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To: The George Mason University Community
Candidate: Sarah Hamer
Program: Master of Science in Biology
Date: Wednesday April 25, 2012
Time: 10:00 a.m.
Place: George Mason University, Prince William campus
Bull Run Hall, Room 247
Thesis Chair: Dr. Serguei Popov
Thesis Director: Dr. Myung-Chul Chung
Title: "The S-nitrosylation of Peroxiredoxin 1 in Human Small Airway Epithelial Cells During Bacillus Anthracis Infection"
A copy of the thesis
is on reserve
in the Johnson Center
Library, Fairfax campus.
The thesis will not be read at the meeting, but should be
in advance. All members of the George Mason University community are
Bacillus anthracis, a Gram-positive soil organism,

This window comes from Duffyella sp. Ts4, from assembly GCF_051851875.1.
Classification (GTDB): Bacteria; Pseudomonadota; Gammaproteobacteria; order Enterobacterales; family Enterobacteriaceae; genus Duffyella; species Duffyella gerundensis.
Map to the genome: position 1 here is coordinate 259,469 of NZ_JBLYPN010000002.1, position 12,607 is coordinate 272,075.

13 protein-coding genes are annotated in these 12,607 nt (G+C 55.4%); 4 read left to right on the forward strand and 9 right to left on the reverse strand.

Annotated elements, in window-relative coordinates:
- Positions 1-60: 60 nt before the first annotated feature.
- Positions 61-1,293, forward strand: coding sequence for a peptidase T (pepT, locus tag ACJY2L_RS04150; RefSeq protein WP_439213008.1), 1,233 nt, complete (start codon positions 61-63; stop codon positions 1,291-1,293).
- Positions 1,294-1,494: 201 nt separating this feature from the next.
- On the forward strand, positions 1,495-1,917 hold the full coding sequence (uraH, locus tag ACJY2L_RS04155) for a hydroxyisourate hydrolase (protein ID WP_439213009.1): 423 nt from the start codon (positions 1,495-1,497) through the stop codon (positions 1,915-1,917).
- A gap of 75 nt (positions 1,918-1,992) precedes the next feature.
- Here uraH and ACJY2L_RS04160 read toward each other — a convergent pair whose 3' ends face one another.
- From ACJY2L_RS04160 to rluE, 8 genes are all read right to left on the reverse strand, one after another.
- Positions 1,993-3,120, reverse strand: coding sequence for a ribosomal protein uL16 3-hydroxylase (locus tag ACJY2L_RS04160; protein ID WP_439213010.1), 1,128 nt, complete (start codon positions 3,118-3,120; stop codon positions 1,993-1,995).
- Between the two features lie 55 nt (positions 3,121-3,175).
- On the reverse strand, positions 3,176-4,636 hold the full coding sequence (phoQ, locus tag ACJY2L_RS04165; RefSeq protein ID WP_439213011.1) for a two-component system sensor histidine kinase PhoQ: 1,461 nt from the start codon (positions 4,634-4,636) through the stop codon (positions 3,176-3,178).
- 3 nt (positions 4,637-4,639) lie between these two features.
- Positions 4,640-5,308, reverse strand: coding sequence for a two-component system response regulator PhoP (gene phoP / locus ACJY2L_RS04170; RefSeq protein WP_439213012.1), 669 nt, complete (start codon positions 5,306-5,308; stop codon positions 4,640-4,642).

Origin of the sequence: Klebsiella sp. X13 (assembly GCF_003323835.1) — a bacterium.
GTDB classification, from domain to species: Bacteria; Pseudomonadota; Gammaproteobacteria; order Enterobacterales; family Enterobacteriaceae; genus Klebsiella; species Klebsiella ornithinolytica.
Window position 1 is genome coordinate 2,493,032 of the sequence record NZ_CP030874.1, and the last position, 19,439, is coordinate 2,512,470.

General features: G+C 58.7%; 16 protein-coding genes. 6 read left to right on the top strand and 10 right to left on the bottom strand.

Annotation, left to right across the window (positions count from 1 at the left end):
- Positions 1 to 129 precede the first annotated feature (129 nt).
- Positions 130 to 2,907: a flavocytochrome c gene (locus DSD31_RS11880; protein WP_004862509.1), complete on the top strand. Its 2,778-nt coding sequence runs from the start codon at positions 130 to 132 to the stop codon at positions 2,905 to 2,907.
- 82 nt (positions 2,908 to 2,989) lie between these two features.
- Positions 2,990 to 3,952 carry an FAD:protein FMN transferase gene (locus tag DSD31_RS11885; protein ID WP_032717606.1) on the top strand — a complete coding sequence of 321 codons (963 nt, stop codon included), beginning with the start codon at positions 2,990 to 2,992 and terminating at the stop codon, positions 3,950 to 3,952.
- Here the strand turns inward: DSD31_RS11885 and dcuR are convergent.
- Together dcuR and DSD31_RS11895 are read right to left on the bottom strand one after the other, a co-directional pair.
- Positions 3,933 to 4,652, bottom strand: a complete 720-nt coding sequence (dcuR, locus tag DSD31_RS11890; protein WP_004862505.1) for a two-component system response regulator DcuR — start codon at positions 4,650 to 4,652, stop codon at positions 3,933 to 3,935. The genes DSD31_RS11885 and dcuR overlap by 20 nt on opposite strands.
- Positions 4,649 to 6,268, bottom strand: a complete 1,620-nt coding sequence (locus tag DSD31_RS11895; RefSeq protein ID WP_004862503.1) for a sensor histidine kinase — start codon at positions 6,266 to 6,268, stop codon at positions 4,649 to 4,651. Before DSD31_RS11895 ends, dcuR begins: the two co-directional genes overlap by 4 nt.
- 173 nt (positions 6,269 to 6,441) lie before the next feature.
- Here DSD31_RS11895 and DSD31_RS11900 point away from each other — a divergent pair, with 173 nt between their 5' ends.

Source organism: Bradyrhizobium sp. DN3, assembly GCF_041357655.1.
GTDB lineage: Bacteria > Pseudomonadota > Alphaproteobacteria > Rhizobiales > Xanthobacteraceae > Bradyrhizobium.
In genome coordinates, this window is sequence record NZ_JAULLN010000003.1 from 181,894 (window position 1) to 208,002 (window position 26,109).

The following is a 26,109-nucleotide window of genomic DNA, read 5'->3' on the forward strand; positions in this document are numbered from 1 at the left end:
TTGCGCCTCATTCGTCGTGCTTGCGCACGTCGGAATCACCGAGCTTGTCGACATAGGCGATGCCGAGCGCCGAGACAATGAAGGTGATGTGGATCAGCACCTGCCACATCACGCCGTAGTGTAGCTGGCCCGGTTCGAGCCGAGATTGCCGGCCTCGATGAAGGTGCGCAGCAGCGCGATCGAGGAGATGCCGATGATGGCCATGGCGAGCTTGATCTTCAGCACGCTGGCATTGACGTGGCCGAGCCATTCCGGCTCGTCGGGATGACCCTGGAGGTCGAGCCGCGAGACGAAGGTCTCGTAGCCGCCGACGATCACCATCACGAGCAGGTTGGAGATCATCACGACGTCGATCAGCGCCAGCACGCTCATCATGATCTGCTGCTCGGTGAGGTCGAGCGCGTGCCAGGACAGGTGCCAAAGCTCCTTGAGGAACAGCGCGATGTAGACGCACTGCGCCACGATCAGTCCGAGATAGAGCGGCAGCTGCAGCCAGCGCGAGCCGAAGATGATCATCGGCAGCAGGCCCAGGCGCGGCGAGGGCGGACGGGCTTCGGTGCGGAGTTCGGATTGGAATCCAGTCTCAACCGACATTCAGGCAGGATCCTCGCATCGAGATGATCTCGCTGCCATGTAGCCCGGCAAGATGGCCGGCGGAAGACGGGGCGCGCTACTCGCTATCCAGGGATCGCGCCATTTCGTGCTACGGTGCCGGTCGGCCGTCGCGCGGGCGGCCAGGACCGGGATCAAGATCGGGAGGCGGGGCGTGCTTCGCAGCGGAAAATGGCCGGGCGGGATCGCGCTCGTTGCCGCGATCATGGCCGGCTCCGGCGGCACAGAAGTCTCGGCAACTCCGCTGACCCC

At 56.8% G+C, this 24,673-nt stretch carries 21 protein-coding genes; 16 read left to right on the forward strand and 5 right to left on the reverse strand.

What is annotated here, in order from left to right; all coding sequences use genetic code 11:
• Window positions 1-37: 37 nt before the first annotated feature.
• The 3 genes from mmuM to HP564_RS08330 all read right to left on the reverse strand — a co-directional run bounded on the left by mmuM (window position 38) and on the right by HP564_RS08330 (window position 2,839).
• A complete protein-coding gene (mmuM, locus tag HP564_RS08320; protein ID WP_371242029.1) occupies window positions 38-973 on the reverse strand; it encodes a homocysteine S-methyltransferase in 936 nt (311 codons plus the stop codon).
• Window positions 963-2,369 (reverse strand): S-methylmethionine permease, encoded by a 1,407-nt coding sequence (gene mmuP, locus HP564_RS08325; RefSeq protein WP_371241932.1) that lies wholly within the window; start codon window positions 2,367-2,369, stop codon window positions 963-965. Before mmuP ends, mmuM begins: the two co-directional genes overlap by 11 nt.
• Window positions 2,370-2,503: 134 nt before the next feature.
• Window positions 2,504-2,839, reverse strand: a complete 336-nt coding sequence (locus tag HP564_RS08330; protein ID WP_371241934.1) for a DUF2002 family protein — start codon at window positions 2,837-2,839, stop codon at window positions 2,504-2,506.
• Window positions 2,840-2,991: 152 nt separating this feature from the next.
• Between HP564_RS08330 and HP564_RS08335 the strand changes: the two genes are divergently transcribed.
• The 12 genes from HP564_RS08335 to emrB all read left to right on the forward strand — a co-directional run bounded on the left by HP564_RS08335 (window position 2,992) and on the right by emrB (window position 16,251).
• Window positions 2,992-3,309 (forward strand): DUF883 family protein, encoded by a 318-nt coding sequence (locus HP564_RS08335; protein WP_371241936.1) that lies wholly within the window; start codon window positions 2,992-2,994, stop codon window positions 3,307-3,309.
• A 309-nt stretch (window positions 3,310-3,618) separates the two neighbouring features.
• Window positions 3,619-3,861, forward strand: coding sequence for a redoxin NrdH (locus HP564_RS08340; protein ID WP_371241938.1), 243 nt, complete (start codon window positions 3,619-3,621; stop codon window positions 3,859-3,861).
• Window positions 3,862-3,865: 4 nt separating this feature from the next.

is the causative agent of anthrax. Although the key virulence factor
of anthrax is mediated by toxins (i.e. lethal toxin and edema toxin),
it has proven that the bacterial nitric oxide synthase (bNOS) of B.
anthracis, also, plays a role in pathogenesis. Since B. anthracis
infection produced bona fide nitric oxide that is responsible for
protein modification by S-nitrosylation, I hypothesized that
bNOS-induced nitric oxide contributes to regulation of host cell
function through protein chemical modification. The nitrosproteomic
analysis using the biotin-switch assay demonstrated that during B.
anthracis infection, peroxiredoxin 1 (Prx1) was predominantly
S-nitrosylated; there was a decrease in its peroxidase activity and an
increase in its chaperone activity, which both affect cell viability.
Treatment with a nitric oxide donor in a high hydrogen peroxide
environment decreased cell viability; while during B. anthracis there
was an increase in cell viability, presumably due to increase of
chaperone activity of Prx1. These results suggest that during B.
anthracis infection, bacteria-derived nitric oxide plays a role in
oxidative or nitrosative stress-induced epithelial responses to the
pathogen in the lung.